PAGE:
RE: Punctuated Equilibrium: reviving the dead man?

Cummins (
Tue, 20 Apr 1999 12:49:15 -0500

> []On Behalf Of Ami Chopine

> I am not suggesting these mutations are suppressed. I am suggesting two
> things: since under the pressures common to that population, that
> will not be selected for. Under some circumstances, given enough time, it
> may gradually take over the entire population, much like diffusion. If
> there is a direction, however..a stressor event, or the effective
> of part of the population in a slightly different enviroment then you will
> see those mutations being selected for. What was once a slow, almost
> still process, will become almost instantaneous in the geologic record.

Mutations are constant, selection is constant, therefore evolution is
constant. That's a simple and reasonable argument. But, supporting PE by
appealing stressor events such as a change in the environment or part of the
population being isolated isn't so clear. I still don't see a mechanism.
It sounds like you're suggesting that mutations are accumulated and kept in
reserve until needed. I believe we already addressed the argument that
environment doesn't affect the rate of evolution, only the group of selected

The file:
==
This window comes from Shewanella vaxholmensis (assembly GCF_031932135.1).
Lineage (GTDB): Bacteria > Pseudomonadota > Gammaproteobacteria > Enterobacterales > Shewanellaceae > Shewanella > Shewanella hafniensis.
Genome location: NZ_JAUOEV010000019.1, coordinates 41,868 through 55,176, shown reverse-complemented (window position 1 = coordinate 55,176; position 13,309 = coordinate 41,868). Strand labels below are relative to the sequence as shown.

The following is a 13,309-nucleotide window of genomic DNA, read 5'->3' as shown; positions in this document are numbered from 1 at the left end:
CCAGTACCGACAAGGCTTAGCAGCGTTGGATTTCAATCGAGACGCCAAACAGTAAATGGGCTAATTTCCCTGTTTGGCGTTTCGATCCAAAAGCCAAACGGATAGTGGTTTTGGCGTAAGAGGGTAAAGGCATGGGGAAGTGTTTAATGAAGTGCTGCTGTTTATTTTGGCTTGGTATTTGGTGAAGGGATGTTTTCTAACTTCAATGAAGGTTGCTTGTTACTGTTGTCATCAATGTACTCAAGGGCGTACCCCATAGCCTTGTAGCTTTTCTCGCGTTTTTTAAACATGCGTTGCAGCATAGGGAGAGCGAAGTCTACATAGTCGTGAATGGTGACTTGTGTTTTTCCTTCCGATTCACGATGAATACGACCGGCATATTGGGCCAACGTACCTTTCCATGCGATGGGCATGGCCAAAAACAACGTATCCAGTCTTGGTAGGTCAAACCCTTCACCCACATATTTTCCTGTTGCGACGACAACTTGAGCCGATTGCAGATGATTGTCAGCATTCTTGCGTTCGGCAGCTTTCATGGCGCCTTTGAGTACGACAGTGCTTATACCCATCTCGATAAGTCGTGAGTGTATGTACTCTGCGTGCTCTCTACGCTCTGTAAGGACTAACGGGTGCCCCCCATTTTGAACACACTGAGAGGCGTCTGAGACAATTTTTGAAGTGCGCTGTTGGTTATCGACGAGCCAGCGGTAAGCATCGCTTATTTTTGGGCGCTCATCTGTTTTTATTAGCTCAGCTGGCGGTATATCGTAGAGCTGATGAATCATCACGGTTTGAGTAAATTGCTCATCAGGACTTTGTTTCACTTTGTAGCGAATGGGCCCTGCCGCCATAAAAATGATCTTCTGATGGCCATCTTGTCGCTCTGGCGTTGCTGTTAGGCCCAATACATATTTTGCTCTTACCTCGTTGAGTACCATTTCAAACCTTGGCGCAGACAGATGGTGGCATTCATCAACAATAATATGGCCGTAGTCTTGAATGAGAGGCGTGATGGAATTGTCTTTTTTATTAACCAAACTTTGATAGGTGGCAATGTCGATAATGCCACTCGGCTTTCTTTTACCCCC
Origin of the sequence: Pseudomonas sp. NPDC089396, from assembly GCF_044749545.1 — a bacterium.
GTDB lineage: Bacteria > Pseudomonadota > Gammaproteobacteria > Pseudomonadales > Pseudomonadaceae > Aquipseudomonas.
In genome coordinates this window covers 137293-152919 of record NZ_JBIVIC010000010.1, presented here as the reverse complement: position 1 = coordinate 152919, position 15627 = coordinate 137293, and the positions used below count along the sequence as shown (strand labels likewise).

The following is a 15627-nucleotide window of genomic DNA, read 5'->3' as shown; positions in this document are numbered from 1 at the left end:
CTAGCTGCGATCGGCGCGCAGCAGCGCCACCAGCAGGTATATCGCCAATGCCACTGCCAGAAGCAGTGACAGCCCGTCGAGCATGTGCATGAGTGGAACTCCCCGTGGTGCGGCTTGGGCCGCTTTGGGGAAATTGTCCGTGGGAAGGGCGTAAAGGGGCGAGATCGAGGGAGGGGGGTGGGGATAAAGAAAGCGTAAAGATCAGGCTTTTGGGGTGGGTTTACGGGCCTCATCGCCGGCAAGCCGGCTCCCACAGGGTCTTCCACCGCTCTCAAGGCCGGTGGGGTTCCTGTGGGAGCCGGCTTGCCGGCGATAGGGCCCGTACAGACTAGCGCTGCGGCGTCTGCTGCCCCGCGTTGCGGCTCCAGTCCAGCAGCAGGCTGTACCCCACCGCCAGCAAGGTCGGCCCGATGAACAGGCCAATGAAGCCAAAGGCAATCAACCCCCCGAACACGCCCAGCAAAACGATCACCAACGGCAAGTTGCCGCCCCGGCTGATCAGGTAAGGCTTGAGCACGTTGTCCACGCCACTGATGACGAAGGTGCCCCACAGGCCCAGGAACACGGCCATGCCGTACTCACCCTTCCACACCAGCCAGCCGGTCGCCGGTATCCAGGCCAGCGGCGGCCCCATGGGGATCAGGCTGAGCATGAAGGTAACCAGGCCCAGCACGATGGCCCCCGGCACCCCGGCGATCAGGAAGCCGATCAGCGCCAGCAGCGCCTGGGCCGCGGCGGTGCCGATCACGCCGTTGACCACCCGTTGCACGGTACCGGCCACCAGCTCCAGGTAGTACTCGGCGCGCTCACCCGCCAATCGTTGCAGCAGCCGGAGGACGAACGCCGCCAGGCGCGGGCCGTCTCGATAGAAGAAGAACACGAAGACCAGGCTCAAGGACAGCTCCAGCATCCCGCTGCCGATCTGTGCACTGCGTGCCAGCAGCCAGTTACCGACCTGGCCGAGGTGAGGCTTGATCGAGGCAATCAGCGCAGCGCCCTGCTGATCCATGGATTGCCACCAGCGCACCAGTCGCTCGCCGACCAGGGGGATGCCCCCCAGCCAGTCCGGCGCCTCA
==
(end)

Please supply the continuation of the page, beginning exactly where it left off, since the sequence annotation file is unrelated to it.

mutations, so what difference would a different environment make? A monkey
on the way to become a human might instead, if the environment changes, be
on the way to become a bat, but it's still going to change at the same rate.
An isolated population might lose some of the genetic variation of the
parent population, but it's not going to evolve faster, it's just going to
be limited to the genetic variation of the parents of that new isolated

> Without specific pressures selecting for those mutations? A long time.

This is your problem. Pressure is constant (except when the population
changes in size). There isn't going to be stasis while the population waits
for specific pressures. There's always mutation and selection -- ALWAYS.

> When there is a basic equilibrium between the pressure and the species
> original traits. The very great majority of mutations make no difference
> whatsoever. They occur in non-protein coding DNA.

An "equilibrium between the pressure and the species' original traits" never
In fact, I'm having a very difficult time finding any meaning it. Is that
some form of the argument "species that are perfectly fit aren't going to
change"? If they're so fit, how come the population isn't growing
exponentially? If you mean "the population size doesn't change"
that seems to better fit your wording, but I doubt it's what you were trying
to say.

As for mutations that are eliminated or that have no effect, we can
disregard them. Unless you have a mechanism that effects which part of the
DNA mutations are most likely to occur, or a mechanism which controls what
amount of mutations will be "good." (this last point is what you seem to be
fishing for)